Nina Simon BEM
Just how much do you need to love books to be a librarian? Manager of Redbridge SLS Nina Simon explains to Nicola Baird.
On this cold winter day librarian Nina Simon is wrapped up cosily in a grey-flecked jumper and fleece jacket ready to talk all things books. As the manager of Redbridge Schools Library Service, tasked to get titles out to subscribing schools she talks about her job with real joy, very different to the dowdy, scared-of-the-world librarian in It’s A Wonderful Life or the date-stamp throwing librarian (who just might have a gas-powered spud gun) in The Legend of Spud Murphy by Eoin Colfer.
Nina’s deep commitment to libraries, started in her student days when she worked as a holiday assistant in her local library in Warwickshire. This was followed by a Diploma in Librarianship and stints as a library assistant at the Institute of Cancer Research and the Royal Society. She took a career break while her daughters, now 28 and 32, were at primary school before starting a “temporary” role at Redbridge in May 2003.
“I was only meant to be here for three months,” she says remembering how she was just filling in for a colleague who liked to spend their summer exploring canals on a narrowboat, “but now I’ve been here for 18 years – I like being hard to pigeon-hole.”
What’s more she’s done the role so well that she was singled out for a 2022 New Year honour and is now able to sign emails with the initials BEM. It’s a real accolade and may also see her dressing up ready for a garden party at Buckingham Palace this summer.
Based at Ilford, Essex, much of Nina’s work is supplying class sets, topic- and fiction-boxes to support teachers and students, or helping reorganise tired school libraries.
Her favourite activity is organising the annual Children’s Book Award for Redbridge schools which helps link students and their teachers with the best books, starting with a long list of 15 children’s titles and 15 teen titles. All schools in Redbridge, whether they subscribe to SLS or not, can take part, which means that in mid-January SLS sends many new books out to schools.
“We do the judging like Eurovision, so schools start by voting for their top five out of eight in both categories. From that we draw up a shortlist of five children’s books and five teen books. Then students can read those and then vote for their favourite. In the end we have an awards ceremony and invite all the shortlisted authors,” says Nina.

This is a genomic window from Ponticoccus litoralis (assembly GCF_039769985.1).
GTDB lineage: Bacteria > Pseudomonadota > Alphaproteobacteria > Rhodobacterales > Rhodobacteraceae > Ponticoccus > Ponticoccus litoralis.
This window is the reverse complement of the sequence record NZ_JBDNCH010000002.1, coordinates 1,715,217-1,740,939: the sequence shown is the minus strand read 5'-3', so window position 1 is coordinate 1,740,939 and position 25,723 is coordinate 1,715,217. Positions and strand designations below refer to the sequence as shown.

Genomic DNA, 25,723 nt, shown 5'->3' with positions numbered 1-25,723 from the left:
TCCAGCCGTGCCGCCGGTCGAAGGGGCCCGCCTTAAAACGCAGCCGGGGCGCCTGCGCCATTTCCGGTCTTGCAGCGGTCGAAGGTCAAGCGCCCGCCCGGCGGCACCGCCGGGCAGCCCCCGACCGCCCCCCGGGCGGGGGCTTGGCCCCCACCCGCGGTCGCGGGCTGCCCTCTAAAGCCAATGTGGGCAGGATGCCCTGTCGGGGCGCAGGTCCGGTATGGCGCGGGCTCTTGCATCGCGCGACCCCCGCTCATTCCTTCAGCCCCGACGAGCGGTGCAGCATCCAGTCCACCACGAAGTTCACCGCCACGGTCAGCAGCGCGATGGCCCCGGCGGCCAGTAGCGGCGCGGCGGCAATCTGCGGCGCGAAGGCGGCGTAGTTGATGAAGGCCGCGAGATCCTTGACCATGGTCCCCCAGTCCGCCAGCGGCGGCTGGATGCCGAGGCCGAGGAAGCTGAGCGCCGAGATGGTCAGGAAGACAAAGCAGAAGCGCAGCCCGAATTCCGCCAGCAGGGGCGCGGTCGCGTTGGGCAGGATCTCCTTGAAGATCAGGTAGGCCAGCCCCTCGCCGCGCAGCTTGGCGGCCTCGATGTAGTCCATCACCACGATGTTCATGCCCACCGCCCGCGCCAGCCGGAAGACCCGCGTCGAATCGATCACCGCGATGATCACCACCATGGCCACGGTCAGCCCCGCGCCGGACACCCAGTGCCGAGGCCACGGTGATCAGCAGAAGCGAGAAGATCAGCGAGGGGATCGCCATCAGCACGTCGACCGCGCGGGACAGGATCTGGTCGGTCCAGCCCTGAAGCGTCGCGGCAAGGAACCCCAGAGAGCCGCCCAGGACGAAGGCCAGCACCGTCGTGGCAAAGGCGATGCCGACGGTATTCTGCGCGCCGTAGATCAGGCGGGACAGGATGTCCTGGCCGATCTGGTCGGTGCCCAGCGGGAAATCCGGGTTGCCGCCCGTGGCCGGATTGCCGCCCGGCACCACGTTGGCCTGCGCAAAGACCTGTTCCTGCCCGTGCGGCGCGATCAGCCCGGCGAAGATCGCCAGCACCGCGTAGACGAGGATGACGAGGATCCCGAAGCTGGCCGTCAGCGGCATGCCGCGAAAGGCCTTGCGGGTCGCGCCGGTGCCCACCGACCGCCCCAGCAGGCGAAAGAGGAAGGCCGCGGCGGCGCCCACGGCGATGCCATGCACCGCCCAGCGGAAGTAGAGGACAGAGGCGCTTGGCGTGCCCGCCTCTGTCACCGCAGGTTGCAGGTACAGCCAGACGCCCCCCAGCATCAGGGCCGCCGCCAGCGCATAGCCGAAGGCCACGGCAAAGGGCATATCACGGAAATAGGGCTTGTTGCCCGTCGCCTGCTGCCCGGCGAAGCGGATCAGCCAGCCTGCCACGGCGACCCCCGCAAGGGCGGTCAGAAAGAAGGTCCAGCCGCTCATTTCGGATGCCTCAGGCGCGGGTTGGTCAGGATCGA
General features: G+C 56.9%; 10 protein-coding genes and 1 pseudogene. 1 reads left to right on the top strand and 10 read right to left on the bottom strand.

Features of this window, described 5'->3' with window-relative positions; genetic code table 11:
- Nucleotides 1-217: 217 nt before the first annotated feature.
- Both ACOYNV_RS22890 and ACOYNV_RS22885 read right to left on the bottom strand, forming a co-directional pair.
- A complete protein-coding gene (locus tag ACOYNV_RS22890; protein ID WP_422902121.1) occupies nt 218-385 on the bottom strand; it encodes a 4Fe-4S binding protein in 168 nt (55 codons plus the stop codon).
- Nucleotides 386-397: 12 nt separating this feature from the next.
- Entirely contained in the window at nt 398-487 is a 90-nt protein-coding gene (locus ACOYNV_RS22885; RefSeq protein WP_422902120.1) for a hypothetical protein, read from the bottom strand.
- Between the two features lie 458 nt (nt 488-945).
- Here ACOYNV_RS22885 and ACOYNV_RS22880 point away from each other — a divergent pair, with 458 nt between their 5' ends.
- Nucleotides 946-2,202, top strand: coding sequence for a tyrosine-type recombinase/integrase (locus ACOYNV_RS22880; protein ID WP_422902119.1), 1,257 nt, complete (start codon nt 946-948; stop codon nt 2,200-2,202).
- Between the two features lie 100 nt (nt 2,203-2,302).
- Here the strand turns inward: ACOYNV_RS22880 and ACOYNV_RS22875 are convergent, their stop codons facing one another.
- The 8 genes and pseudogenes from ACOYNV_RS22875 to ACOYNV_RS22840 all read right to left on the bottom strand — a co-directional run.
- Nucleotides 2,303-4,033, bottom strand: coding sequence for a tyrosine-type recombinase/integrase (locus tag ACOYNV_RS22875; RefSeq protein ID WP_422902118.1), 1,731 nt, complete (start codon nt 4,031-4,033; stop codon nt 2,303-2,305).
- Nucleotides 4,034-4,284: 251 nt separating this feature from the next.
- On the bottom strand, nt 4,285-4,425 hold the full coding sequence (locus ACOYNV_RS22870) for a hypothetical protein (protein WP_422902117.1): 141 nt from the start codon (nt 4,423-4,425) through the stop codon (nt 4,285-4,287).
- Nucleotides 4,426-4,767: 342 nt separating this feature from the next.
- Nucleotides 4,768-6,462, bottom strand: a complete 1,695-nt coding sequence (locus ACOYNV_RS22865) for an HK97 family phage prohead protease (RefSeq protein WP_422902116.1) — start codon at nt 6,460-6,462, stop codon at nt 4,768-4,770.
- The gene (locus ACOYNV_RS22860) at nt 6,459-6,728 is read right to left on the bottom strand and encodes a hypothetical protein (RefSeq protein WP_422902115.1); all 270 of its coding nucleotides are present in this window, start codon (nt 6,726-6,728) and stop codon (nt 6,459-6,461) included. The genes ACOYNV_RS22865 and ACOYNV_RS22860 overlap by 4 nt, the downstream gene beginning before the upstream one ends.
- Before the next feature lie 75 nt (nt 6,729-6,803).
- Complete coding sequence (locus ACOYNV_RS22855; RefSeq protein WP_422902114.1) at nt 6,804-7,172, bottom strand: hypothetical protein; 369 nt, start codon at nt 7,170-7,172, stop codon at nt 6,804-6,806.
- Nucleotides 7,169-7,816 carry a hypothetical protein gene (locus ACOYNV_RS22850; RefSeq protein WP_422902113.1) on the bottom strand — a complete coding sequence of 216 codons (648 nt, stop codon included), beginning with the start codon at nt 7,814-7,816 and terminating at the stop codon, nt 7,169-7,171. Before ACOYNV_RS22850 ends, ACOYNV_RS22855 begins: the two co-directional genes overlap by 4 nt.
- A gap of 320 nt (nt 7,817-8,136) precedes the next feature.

Alongside the big book judging are short story and poetry competitions for students.
“We don’t limit the authors to Essex or even the UK,” explains Nina. “Some years we have better luck than others with authors turning up for the awards in the Spring half term.”
The awards have become a great way to bring the best new fiction to readers. In 2021 the children’s award was won by When Life Gives You Mangoes by Kereen Getten, who is based in Birmingham, with the teen award going to The Cousins by American writer Karen M McManus. To make sure she gets the very best titles Nina, “writes to the publishers and asks them to submit titles that they want to see put forward for our book award.”
Borrow a class set
SLS’s service is a way for teachers to access class sets so that every child can enjoy reading their own copy. “Popular titles are still The Lion, The Witch & The Wardrobe by C S Lewis, Kensuke’s Kingdom by Michael Morpurgo and Goodnight Mr Tom by Michelle Magorian for fiction. Other titles tend to be topic related. At the moment very popular subjects are British Empire, diversity, health and wellbeing and England and the UK. Teachers are mad for seasons this year too, we kind of felt that we might start to run out,” says Nina with a smile.